I pulled into the parking lot of a local plumbing supply store and went inside to purchase the valve. I took the plastic valve out of my pocket, laid it on the counter, explained the problem and asked if there was a metal replacement handle less likely to fail as often. The young man behind the counter was pleasant and helpful. He walked over to a rack and immediately pulled a shiny chrome handle down and guaranteed that my problems were over. I smiled, purchased two of the handles, one for each bathroom and went home to install them. All I could think about as I opened the door to the shower was going `toes up’ on the couch again in order to resume my quest for the perfect, albeit, mindless diversion.
The handle did not fit. The inside diameter was too small to fit over the part of the lever assembly that changes the water temperature. I was not happy. Although, it was reassuring to note that ours is not the only industry in which getting the right part to the right person is an adventure. I got back into the car and headed for the plumbing supply store … again. I was frustrated. The store I had picked is a local merchant and not one of those giant building-supply super-stores. I like supporting local merchants in the community because that’s what we are and because I like to think the overall quality of service is better somehow. I like to think you are more likely to find someone with a pulse, someone capable of helping you or answering your questions in that kind of an environment. And, I like to think the extra value that comes from someone with a brain more than compensates for the slightly higher prices you are likely to pay.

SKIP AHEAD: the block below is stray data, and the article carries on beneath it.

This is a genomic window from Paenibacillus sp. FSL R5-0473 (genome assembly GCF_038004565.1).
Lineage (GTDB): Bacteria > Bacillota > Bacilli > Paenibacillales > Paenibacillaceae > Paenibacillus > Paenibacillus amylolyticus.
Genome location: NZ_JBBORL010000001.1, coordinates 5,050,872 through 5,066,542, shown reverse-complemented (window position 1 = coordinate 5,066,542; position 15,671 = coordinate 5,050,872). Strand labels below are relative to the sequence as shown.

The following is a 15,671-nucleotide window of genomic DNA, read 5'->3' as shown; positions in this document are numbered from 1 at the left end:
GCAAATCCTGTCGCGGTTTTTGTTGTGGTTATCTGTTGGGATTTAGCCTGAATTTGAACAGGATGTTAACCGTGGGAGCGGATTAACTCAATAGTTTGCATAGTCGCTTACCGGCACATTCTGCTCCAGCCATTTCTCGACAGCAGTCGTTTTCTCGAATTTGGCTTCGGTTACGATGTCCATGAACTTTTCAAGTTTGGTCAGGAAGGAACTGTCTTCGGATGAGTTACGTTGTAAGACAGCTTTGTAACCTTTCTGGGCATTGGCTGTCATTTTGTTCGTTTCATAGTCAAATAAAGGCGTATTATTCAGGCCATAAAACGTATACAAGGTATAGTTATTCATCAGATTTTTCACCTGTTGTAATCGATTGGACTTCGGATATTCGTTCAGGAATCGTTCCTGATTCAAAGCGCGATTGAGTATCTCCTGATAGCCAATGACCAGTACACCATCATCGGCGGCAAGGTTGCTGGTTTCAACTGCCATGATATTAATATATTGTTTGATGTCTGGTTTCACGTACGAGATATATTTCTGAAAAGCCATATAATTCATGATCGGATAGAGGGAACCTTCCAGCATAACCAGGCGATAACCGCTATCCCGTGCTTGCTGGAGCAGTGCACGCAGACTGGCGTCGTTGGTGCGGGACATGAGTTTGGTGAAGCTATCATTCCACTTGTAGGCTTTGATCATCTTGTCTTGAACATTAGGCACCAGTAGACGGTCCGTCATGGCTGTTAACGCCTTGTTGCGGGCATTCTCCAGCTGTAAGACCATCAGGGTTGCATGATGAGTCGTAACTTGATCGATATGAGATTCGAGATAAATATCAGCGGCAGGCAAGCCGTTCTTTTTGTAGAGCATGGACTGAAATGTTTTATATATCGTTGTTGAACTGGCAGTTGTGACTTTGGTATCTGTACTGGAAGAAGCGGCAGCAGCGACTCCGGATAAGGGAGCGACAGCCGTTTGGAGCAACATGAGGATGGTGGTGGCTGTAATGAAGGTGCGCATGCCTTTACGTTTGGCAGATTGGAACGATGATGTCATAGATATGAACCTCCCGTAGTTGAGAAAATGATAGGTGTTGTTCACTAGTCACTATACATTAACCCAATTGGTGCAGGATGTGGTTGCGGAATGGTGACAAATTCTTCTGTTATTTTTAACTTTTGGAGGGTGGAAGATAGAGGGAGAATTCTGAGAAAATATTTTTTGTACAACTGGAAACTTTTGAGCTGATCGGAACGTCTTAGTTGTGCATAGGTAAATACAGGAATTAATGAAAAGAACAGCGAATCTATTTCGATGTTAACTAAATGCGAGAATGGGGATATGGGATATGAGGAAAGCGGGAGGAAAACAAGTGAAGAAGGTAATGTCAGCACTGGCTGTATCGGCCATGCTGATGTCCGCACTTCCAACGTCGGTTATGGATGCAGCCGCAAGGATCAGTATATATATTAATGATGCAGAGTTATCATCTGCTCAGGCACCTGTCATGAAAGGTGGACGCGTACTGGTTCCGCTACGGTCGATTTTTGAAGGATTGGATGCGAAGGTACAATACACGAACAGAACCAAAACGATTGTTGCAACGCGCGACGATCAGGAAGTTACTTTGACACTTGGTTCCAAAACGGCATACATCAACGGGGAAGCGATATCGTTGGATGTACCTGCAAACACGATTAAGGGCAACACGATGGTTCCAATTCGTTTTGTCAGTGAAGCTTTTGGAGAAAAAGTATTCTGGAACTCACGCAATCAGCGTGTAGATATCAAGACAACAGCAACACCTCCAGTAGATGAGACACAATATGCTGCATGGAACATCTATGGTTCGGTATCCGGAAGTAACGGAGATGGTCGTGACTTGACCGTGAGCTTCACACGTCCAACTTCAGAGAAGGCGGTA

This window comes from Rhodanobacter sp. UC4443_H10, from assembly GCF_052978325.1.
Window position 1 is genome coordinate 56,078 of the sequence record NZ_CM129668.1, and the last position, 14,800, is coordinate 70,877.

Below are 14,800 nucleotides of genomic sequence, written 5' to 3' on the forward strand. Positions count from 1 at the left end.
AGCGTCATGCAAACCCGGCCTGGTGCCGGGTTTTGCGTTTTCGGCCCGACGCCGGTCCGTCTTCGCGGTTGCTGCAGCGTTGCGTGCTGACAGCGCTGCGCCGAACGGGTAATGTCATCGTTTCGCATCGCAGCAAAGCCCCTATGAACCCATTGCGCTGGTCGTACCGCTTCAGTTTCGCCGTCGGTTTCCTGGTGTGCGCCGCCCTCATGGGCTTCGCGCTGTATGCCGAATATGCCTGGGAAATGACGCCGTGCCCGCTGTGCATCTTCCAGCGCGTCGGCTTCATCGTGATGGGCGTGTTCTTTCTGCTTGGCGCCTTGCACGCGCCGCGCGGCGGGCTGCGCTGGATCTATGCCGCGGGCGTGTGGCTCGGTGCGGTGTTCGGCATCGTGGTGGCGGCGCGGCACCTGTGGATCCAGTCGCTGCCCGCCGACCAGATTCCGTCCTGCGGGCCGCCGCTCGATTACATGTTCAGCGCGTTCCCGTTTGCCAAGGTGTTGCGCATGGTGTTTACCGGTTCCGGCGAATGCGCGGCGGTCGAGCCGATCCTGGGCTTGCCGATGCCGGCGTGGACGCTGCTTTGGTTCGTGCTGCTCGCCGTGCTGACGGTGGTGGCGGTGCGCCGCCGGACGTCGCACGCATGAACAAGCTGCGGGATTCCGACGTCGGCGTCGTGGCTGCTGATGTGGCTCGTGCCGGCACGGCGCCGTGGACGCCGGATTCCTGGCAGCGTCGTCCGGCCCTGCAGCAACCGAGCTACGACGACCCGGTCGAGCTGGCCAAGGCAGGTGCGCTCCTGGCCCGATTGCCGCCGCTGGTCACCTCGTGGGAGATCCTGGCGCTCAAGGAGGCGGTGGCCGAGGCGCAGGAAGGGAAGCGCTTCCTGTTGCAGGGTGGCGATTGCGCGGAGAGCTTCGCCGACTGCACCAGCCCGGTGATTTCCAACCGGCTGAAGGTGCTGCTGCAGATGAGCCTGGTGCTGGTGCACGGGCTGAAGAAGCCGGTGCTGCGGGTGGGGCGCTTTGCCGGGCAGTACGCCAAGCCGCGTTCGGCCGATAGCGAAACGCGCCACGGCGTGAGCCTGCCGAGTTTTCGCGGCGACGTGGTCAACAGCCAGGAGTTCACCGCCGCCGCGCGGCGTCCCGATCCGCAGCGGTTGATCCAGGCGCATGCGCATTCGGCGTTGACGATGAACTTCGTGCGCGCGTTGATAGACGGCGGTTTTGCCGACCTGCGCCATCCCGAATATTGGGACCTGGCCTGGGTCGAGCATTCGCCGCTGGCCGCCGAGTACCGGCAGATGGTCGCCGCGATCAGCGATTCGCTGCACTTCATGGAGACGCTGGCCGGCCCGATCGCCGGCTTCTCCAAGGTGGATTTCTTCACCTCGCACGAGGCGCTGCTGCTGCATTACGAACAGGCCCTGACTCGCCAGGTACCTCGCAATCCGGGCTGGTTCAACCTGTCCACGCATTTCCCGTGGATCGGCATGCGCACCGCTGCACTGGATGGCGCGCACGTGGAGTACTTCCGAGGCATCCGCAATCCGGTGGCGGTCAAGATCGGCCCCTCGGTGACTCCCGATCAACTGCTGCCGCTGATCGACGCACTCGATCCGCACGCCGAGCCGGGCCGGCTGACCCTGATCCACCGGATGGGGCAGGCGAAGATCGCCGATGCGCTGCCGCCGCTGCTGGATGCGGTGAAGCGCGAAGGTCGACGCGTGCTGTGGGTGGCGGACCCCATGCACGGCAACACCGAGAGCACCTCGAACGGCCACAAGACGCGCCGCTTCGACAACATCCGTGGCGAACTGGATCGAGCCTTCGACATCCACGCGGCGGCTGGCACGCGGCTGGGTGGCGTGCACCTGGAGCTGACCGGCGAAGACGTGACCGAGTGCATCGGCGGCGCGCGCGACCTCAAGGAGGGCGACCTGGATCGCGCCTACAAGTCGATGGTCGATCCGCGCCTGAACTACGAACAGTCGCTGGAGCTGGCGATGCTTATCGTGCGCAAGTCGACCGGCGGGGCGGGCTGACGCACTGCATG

The same young man came over to help me again. I explained the problem as he tried one shiny new chrome handle after another on the various mixing valve levers he took down for comparison purposes. None of them worked. Finally, a voice from the bowels of the stock room boomed out explaining that the chrome handle would only work with the companion chrome mixing valve lever. Plastic handles and metal levers were not interchangeable. I was on the verge of asking why not, when I remembered just how frustrating questions like that can be when asked across my service counter. Instead, I kept one metal handle for our shower, purchased a matching metal mix-it lever, returned one metal handle, and purchased a new plastic valve handle for the guest bathroom.